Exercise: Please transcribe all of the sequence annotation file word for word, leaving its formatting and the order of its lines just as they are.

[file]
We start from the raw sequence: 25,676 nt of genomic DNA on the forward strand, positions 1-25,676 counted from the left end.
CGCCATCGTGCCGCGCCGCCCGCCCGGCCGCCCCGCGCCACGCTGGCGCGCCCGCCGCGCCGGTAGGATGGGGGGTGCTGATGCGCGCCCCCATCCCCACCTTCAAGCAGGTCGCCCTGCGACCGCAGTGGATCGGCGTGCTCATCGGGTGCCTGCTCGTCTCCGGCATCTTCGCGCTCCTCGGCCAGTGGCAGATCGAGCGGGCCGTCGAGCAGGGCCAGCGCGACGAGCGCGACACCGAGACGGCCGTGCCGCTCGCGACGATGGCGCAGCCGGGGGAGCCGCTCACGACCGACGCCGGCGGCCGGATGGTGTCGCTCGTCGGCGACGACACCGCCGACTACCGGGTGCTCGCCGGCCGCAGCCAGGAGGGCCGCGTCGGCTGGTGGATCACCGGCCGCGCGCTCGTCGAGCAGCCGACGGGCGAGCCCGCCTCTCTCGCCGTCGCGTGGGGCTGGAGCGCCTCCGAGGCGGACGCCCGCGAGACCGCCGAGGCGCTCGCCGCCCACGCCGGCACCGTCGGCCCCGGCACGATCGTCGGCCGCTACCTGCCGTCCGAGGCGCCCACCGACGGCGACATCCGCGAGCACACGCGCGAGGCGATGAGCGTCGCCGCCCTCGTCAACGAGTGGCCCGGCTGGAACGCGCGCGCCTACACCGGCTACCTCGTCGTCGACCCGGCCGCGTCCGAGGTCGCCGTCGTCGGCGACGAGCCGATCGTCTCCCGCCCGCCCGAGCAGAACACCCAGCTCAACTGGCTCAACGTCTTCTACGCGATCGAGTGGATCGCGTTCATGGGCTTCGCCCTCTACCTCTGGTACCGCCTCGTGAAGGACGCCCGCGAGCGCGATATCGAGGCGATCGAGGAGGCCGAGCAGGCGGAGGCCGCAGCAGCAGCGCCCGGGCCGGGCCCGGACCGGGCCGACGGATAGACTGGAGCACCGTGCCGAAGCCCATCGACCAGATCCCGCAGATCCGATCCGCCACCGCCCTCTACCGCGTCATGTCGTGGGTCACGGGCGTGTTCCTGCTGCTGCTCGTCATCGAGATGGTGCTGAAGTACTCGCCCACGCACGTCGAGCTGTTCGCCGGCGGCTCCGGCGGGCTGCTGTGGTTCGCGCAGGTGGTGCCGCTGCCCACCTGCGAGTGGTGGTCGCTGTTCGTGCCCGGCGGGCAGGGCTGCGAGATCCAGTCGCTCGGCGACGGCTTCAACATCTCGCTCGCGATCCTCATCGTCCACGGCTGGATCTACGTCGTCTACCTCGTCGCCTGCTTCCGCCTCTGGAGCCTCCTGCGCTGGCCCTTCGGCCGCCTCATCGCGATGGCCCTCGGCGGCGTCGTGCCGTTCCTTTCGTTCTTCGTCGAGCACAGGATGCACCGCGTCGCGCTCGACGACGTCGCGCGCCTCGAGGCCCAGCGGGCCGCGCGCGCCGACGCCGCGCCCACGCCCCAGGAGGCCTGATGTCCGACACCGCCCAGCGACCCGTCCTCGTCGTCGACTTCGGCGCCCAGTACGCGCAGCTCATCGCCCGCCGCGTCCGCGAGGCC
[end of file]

We start from the raw sequence: 25,676 nt of genomic DNA on the forward strand, positions 1-25,676 counted from the left end.
CGCCATCGTGCCGCGCCGCCCGCCCGGCCGCCCCGCGCCACGCTGGCGCGCCCGCCGCGCCGGTAGGATGGGGGGTGCTGATGCGCGCCCCCATCCCCACCTTCAAGCAGGTCGCCCTGCGACCGCAGTGGATCGGCGTGCTCATCGGGTGCCTGCTCGTCTCCGGCATCTTCGCGCTCCTCGGCCAGTGGCAGATCGAGCGGGCCGTCGAGCAGGGCCAGCGCGACGAGCGCGACACCGAGACGGCCGTGCCGCTCGCGACGATGGCGCAGCCGGGGGAGCCGCTCACGACCGACGCCGGCGGCCGGATGGTGTCGCTCGTCGGCGACGACACCGCCGACTACCGGGTGCTCGCCGGCCGCAGCCAGGAGGGCCGCGTCGGCTGGTGGATCACCGGCCGCGCGCTCGTCGAGCAGCCGACGGGCGAGCCCGCCTCTCTCGCCGTCGCGTGGGGCTGGAGCGCCTCCGAGGCGGACGCCCGCGAGACCGCCGAGGCGCTCGCCGCCCACGCCGGCACCGTCGGCCCCGGCACGATCGTCGGCCGCTACCTGCCGTCCGAGGCGCCCACCGACGGCGACATCCGCGAGCACACGCGCGAGGCGATGAGCGTCGCCGCCCTCGTCAACGAGTGGCCCGGCTGGAACGCGCGCGCCTACACCGGCTACCTCGTCGTCGACCCGGCCGCGTCCGAGGTCGCCGTCGTCGGCGACGAGCCGATCGTCTCCCGCCCGCCCGAGCAGAACACCCAGCTCAACTGGCTCAACGTCTTCTACGCGATCGAGTGGATCGCGTTCATGGGCTTCGCCCTCTACCTCTGGTACCGCCTCGTGAAGGACGCCCGCGAGCGCGATATCGAGGCGATCGAGGAGGCCGAGCAGGCGGAGGCCGCAGCAGCAGCGCCCGGGCCGGGCCCGGACCGGGCCGACGGATAGACTGGAGCACCGTGCCGAAGCCCATCGACCAGATCCCGCAGATCCGATCCGCCACCGCCCTCTACCGCGTCATGTCGTGGGTCACGGGCGTGTTCCTGCTGCTGCTCGTCATCGAGATGGTGCTGAAGTACTCGCCCACGCACGTCGAGCTGTTCGCCGGCGGCTCCGGCGGGCTGCTGTGGTTCGCGCAGGTGGTGCCGCTGCCCACCTGCGAGTGGTGGTCGCTGTTCGTGCCCGGCGGGCAGGGCTGCGAGATCCAGTCGCTCGGCGACGGCTTCAACATCTCGCTCGCGATCCTCATCGTCCACGGCTGGATCTACGTCGTCTACCTCGTCGCCTGCTTCCGCCTCTGGAGCCTCCTGCGCTGGCCCTTCGGCCGCCTCATCGCGATGGCCCTCGGCGGCGTCGTGCCGTTCCTTTCGTTCTTCGTCGAGCACAGGATGCACCGCGTCGCGCTCGACGACGTCGCGCGCCTCGAGGCCCAGCGGGCCGCGCGCGCCGACGCCGCGCCCACGCCCCAGGAGGCCTGATGTCCGACACCGCCCAGCGACCCGTCCTCGTCGTCGACTTCGGCGCCCAGTACGCGCAGCTCATCGCCCGCCGCGTCCGCGAGGCC